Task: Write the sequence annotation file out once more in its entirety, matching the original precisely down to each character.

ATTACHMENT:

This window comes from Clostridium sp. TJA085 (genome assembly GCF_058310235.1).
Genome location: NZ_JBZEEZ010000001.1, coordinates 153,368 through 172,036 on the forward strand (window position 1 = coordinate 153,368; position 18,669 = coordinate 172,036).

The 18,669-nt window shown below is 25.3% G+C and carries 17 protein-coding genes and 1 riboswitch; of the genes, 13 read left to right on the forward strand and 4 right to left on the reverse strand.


This window comes from Clostridium sp. TJA085 (genome assembly GCF_058310235.1).
Genome location: NZ_JBZEEZ010000001.1, coordinates 153,368 through 172,036 on the forward strand (window position 1 = coordinate 153,368; position 18,669 = coordinate 172,036).

The 18,669-nt window shown below is 25.3% G+C and carries 17 protein-coding genes and 1 riboswitch; of the genes, 13 read left to right on the forward strand and 4 right to left on the reverse strand.